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Exceptions To Some Common Basic Human Right That Every Nigerian Must Know

by Family Center
e Exceptions To Some Common Basic Human Right That Every Nigerian Must Know

-Bankole Abe

e  Exceptions To Some Common Basic Human Right That Every Nigerian Must Know

Exceptions To Some Common Basic Human Right That Every Nigerian Must Know


As a Nigerian and as a bonafide citizen of this entity called Nigeria, there are some basic human rights that you are entitled to. You are not to beg for it, it is your right but unfortunately, most Nigerians are ignorant of this basic rights and are thereby open to a various form of abuse.


As a Nigerian, you have rights, duties, and privileges you are entitled to as enshrined n Chapter IV of the 1999 Constitution of the Federal Republic of Nigeria and are officially known as Fundamental Rights.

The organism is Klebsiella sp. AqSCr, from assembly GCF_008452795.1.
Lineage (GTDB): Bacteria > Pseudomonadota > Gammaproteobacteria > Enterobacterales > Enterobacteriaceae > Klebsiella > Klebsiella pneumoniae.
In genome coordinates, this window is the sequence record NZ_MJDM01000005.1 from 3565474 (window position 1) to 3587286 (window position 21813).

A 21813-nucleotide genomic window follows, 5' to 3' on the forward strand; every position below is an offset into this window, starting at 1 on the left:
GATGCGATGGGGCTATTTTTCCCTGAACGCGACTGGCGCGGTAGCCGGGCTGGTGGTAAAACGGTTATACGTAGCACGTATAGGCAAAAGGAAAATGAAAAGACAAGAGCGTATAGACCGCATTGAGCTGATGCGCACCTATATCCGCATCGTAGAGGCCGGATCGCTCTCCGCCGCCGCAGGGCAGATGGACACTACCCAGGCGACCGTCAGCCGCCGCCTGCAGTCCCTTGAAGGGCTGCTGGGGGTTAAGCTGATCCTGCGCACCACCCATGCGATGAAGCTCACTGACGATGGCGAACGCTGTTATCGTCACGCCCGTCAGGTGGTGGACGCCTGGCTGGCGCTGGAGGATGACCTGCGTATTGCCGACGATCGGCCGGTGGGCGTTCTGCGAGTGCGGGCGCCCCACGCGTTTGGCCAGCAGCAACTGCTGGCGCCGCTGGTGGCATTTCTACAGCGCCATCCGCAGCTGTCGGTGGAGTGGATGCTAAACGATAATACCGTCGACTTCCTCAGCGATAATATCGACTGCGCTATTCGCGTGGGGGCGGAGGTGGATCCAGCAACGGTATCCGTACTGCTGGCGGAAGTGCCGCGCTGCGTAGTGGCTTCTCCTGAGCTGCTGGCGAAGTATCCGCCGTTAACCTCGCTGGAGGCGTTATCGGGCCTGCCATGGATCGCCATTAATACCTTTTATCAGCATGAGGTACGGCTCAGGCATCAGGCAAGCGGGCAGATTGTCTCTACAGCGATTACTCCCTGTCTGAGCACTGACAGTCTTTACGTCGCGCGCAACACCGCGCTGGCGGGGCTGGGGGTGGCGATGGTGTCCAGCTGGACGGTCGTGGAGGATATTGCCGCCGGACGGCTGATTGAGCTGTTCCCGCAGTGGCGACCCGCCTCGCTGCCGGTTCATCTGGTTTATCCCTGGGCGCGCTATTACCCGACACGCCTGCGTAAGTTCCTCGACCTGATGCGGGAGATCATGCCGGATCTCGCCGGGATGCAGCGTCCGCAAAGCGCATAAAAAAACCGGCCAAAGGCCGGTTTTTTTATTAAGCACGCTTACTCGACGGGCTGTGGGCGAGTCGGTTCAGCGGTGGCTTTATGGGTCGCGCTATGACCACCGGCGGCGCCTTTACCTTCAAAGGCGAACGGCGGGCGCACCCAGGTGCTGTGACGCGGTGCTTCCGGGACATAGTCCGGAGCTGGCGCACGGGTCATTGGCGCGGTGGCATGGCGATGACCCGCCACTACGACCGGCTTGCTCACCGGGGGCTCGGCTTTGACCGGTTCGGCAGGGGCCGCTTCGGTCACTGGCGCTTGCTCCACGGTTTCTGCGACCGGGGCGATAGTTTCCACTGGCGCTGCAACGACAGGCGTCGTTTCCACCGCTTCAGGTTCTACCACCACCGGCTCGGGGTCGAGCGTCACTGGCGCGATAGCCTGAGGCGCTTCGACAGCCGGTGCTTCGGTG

As good as these laws are, they have exceptions. Like they say in law, there is an exception to every law. In this write-up, we shall try to highlight the exception to some basic human right that every Nigerian must know.


-Right To Life

This is the basis of all the basics. It is the most important of all the rights. Every citizen of Nigeria must enjoy this right.The right of existence. Nobody has the right to deny you of this right. , except in the execution of a judgment of the court in view of a criminal offence.


Exception to this law-


However, with every right (as you will see below), there are exceptions. In regard to the right to life, the exceptions are: